Error analysis

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Estimate

An estimate is an educated guess for an unknown quantity or outcome based on known information. The making of estimates is an important part of statistics, since care is needed to provide as accurate an estimate as possible using as little input data as possible. Often, an estimate for the uncertainty of an estimate can also be determined statistically. A rule that tells how to calculate an estimate based on the measurements contained in a sample is called an estimator.

Arbitrary precision

In most computer programs and computing environments, the precision of any calculation (even including addition) is limited by the word size of the computer, that is, by largest number that can be stored in one of the processor's registers. As of mid-2002, the most common processor word size is 32 bits, corresponding to the integer . General integer arithmetic on a 32-bit machine therefore allows addition of two 32-bit numbers to get 33 bits (one word plus an overflow bit), multiplication of two 32-bit numbers to get 64 bits (although the most prevalent programming language, C, cannot access the higher word directly and depends on the programmer to either create a machine language function or write a much slower function in C at a final overhead of about nine multiplies more), and division of a 64-bit number by a 32-bit number creating a 32-bit quotient and a 32-bit remainder/modulus.Arbitrary-precision arithmetic consists of a set of algorithms,..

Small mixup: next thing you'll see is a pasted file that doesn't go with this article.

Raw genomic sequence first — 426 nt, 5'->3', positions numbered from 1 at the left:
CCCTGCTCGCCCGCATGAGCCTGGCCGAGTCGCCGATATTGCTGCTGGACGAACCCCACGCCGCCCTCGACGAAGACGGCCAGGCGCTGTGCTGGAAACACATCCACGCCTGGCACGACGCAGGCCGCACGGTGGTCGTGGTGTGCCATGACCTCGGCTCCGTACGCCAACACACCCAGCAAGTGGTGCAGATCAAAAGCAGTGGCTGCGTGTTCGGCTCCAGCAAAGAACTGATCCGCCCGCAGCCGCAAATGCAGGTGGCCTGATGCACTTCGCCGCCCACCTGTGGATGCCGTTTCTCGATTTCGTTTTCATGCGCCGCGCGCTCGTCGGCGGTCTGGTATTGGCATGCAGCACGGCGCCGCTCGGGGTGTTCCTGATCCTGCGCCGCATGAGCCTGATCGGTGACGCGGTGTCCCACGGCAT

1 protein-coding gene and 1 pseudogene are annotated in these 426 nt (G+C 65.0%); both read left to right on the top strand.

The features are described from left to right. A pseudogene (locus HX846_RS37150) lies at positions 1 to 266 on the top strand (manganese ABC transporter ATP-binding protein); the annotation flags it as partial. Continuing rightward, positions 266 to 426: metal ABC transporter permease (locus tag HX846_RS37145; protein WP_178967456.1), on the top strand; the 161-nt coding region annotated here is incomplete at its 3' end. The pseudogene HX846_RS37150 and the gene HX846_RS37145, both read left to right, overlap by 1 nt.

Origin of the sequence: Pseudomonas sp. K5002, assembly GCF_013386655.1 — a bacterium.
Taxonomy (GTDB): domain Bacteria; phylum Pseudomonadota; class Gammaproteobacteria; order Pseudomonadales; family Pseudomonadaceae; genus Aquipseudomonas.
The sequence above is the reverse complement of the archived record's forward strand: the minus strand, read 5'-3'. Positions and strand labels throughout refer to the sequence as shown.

Significant digits

When a number is expressed in scientific notation, the number of significant digits (or significant figures) is the number of digits needed to express the number to within the uncertainty of calculation. For example, if a quantity is known to be , four figures would be significantThe number of significant figures of a multiplication or division of two or more quantities is equal to the smallest number of significant figures for the quantities involved. For addition or subtraction, the number of significant figures is determined with the smallest significant figure of all the quantities involved. For example, the sum is 115.7574, but should be written 115.8 (with rounding), since the quantity 5.2 is significant only to .

Significance arithmetic